It is so specialized in Hollywood. One guy will record dialogue in a studio for ADR, for a dialogue replacement. Another guy in a different studio built a different way will be a specialist in recording the voiceover, which is different from recording voices in a studio. Of course, that’s totally different from recording voices in the field, or on a film set in a studio. They too are specialized.

I’m assuming that you either get a script or you write a script, and minutes or hours later, you have to hand somebody a finished piece. The most important things I could do there, if it’s been an edit-intensive piece -- you’ve really worked hard on building those tracks — take a coffee break, go out to lunch, before you mix. Because if you’ve worked hard making a little montage sequence work, or, gosh, you came up with that perfect music ending where not only did you get the three-minute song down to 59 ½, but it buttons right against the voice in three places, and it always hits the same note on the client’s name, and all those other wonderful music edits, when you start mixing, you’re going to mix the music too loud, because you really like what you did with the music edit. The spot’s about the copy, not about the music — unless it’s a concert spot, and that’s a different thing. So give your ears a break. When I’m working with clients in the room, I will stop the clock and tell them, “Okay, go out to lunch, or at least let me. I’ll stop the clock. You don’t have to pay me for the next 20 minutes. I’m going to sit back and have a cup of coffee.” I don’t smoke. If I smoked, it would’ve been an ideal time to take a cigarette break. So that when you come back and you start moving those faders, you’re listening to the whole spot, and not just the music track or the voice track.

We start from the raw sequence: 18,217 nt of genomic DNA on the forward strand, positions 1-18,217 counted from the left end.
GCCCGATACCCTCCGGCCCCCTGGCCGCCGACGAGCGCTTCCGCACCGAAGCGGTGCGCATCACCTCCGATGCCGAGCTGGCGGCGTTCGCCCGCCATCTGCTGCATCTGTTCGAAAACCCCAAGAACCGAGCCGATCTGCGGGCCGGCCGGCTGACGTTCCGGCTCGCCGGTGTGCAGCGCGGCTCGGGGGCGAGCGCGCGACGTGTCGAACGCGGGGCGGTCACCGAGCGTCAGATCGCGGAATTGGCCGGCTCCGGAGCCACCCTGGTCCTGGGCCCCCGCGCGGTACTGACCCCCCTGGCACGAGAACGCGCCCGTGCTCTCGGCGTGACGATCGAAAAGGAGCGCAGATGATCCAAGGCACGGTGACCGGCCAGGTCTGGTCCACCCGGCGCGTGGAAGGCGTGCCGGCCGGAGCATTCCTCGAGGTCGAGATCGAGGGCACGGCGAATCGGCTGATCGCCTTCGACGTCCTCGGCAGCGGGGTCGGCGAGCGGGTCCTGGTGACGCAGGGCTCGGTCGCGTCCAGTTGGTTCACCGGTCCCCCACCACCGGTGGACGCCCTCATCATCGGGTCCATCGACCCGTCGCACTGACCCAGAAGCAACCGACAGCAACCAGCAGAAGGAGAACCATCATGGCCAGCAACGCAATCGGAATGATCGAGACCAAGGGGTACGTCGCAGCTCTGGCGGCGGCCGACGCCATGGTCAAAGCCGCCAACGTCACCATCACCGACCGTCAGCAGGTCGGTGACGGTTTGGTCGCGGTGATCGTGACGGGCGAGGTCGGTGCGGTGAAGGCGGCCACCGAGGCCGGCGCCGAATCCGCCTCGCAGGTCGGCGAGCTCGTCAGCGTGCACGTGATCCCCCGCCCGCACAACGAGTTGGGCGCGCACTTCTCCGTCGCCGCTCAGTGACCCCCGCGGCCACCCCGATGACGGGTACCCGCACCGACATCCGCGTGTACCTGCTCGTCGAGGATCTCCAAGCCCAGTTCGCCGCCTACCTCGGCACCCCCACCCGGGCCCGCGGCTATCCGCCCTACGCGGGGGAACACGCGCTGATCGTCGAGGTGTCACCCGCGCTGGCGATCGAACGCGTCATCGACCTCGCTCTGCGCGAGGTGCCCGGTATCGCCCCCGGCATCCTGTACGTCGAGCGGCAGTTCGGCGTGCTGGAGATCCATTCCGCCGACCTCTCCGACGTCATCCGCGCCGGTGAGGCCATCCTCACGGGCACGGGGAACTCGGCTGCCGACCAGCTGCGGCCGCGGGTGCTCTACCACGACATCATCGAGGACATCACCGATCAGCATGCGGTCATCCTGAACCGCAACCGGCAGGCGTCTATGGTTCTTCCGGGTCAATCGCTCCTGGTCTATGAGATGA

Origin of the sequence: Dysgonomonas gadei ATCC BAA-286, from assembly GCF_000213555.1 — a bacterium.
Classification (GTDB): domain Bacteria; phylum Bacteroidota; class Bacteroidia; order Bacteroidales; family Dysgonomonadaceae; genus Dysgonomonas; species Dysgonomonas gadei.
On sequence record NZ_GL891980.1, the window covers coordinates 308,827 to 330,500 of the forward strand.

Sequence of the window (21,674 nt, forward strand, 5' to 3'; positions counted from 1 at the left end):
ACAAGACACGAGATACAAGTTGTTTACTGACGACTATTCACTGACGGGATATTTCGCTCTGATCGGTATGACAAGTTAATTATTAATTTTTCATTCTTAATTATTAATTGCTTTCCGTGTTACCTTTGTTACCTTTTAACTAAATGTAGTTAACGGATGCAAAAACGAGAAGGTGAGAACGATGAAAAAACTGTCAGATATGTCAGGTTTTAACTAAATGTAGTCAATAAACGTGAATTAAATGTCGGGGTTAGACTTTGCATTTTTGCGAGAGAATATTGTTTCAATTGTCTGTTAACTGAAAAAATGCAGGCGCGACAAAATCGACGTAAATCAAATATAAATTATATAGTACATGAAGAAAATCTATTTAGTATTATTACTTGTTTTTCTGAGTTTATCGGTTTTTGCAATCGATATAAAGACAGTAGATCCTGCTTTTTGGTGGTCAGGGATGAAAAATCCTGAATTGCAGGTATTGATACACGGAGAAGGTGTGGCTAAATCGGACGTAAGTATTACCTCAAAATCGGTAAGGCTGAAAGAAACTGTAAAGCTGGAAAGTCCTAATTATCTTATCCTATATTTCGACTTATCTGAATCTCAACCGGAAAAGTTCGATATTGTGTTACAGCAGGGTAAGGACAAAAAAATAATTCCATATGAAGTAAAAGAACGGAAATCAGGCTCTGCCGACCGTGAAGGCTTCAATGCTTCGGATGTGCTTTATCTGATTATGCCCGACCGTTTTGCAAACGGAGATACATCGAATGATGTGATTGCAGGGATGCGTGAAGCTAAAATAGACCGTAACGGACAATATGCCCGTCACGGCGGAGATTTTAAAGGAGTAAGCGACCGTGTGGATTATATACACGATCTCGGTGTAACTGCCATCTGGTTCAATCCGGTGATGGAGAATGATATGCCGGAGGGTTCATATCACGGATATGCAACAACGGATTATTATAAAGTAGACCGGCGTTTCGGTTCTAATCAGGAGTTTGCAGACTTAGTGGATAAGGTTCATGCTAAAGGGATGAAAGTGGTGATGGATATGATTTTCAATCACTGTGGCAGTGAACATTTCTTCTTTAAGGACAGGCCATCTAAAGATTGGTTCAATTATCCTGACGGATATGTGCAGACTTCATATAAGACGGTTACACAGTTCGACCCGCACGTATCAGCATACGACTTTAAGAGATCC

JV: Jay, you’ve got a tremendous amount of information for the people in this book and in your head, and we’ve barely scratched the surface. We won’t wait so long for a return visit. Where can they get your book?  Amazon I assume?
Jay: Right. There’s a whole lot about my book on the website, including downloadable samples. And if you click the link on the bottom of the page on my website at Dplay.com, it’ll take you to the best discount sales at Amazon. I’ve got a lot of stuff you can read and download, or just listen to online.